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Balanced anesthesia with remifentanil and desflurane: Clinical considerations for dose adjustment in adults

Ralph Nöst, MD, Antje Thiel-Ritter, MD, Stefan Scholz, MD, Gunter Hempelmann, MD, Matthias Müller, MD


Background: The intraoperative combination of volatile anesthetics with opioids is a well-accepted technique because of its hemodynamic stability and side effects. This study in adults was designed to determine the pharmacodynamic interactions between different dosages of remifentanil and desflurane in response to skin incision.
Methods: A total of 60 patients were enrolled in this study. Patients were prospectively randomized to receive 0, 0.1, 0.15, or 0.25 μg/kg/min remifentanil. Anesthesia was induced with remifentanil, propofol, and succinylcholine. Thereafter, a group-specific desflurane concentration was administered using Dixon’s up-and-down technique. After a “wash out” and equilibration period, patients were observed for defense movements up to 1 minute after skin incision. Mean arterial pressure and heart rate were recorded before induction of anesthesia (baseline), at surgical incision, as well as 2 and 4 minutes thereafter. Time until extubation was assessed after stopping desflurane and remifentanil at the end of the surgery.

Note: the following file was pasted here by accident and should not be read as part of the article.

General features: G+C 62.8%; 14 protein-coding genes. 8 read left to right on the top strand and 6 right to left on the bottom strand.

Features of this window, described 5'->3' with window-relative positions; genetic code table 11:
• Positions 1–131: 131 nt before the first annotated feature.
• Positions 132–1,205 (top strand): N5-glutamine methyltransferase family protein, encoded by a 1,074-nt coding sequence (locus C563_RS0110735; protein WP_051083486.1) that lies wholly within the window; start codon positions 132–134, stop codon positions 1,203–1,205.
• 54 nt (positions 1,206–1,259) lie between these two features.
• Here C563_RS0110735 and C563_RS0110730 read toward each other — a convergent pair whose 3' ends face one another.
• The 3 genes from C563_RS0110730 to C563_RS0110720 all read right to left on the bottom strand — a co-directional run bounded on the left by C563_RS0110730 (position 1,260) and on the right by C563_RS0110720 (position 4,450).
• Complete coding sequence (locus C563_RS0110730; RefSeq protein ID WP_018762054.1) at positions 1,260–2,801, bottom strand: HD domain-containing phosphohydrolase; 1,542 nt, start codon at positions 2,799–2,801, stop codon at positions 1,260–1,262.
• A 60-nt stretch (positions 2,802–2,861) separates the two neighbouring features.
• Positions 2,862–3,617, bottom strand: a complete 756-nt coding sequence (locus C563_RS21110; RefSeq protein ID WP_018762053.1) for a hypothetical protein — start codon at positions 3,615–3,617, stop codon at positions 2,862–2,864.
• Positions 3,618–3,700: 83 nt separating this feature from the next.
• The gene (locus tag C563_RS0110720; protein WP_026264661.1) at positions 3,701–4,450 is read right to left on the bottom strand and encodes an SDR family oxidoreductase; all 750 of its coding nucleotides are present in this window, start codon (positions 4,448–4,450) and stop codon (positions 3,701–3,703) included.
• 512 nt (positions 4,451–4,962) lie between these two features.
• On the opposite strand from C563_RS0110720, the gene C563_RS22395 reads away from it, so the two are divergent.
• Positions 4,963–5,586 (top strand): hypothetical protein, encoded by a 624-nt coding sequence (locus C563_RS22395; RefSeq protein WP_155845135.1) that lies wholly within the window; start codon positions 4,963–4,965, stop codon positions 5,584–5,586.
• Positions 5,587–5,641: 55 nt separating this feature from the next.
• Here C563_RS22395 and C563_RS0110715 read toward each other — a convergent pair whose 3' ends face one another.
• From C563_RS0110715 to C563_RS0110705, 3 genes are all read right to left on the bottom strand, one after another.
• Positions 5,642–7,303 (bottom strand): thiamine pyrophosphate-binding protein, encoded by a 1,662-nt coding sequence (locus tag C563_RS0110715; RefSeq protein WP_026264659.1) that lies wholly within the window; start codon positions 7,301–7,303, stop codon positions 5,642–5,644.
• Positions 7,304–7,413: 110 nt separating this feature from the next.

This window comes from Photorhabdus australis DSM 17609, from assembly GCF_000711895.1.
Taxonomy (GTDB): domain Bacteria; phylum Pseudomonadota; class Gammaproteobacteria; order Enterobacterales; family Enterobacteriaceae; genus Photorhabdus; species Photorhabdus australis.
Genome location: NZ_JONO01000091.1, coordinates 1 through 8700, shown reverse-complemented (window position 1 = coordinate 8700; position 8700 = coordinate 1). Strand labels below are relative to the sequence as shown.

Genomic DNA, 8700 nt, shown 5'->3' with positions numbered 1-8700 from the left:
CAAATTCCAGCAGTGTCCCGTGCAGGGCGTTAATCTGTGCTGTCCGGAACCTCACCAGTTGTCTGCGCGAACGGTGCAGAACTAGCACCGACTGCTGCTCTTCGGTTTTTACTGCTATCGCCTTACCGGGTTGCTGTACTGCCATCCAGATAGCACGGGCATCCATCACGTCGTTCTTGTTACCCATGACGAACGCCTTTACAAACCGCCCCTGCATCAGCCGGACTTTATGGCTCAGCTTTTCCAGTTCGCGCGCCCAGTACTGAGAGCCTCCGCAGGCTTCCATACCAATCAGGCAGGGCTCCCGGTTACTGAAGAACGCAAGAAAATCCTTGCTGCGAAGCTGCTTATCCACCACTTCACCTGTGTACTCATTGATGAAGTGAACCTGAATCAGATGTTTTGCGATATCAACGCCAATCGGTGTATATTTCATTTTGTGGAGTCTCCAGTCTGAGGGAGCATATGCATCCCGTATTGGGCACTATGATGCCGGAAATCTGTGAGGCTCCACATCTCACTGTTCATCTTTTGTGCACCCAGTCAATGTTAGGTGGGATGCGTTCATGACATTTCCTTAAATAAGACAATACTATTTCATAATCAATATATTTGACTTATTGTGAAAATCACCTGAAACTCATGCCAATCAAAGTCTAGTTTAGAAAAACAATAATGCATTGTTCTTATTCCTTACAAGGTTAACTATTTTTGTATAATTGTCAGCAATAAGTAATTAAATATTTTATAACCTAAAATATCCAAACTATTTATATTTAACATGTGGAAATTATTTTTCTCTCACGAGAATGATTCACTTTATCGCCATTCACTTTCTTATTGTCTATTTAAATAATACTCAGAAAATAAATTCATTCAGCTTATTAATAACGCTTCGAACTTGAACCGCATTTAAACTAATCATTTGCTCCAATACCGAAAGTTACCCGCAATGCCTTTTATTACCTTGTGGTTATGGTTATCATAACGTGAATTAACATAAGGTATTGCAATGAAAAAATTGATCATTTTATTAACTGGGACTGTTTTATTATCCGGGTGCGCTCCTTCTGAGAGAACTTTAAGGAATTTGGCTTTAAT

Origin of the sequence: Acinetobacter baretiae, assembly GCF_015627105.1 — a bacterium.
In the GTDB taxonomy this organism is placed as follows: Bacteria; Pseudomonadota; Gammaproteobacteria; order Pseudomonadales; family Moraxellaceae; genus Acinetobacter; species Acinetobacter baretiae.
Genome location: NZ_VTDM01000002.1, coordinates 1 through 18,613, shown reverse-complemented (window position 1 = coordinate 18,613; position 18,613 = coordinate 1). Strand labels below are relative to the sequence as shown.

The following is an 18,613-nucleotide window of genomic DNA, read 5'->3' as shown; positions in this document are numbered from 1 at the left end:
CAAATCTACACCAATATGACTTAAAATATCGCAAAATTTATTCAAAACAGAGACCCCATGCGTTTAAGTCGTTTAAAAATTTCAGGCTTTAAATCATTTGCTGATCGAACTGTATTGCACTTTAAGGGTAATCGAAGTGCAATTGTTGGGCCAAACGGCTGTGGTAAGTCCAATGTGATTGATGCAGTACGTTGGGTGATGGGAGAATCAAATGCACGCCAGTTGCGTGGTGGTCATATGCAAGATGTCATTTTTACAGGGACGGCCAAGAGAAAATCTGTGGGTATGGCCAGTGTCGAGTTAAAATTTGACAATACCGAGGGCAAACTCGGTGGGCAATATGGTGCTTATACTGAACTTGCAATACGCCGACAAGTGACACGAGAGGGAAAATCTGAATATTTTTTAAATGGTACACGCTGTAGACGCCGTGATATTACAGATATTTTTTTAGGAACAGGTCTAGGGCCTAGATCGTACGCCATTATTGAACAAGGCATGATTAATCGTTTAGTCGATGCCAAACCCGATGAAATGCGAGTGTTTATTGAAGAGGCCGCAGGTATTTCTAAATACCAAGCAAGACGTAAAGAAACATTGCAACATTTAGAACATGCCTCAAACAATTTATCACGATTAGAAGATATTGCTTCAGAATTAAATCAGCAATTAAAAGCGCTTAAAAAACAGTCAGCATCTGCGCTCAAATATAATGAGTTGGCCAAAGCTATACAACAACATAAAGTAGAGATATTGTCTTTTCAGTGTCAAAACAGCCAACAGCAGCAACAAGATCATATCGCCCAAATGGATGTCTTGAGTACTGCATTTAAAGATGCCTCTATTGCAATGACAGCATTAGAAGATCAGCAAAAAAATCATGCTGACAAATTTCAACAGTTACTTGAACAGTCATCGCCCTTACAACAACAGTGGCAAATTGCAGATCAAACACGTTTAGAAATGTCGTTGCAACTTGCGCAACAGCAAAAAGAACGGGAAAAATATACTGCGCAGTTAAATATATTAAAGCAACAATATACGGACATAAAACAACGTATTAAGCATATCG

Results: Remifentanil at 0.1, 0.15, or 0.25 μg/kg/min reduced desflurane requirements by 74, 83, and 90 percent, respectively. The time course of mean arterial pressure did not differ between the study groups. However, compared with the group without remifentanil, heart rate was significantly lower in patients receiving 0.15 or 0.25 μg/kg/min remifentanil. No difference between the groups was observed with regard to extubation time.
Conclusion: Remifentanil reduces in a dose-dependent manner the desflurane requirements for skin incision without increasing recovery time. An infusion rate higher than 0.1 μg/kg/min results in a significantly decreased heart rate.


remifentanil, desflurane, pharmacology, drug interaction, surgery

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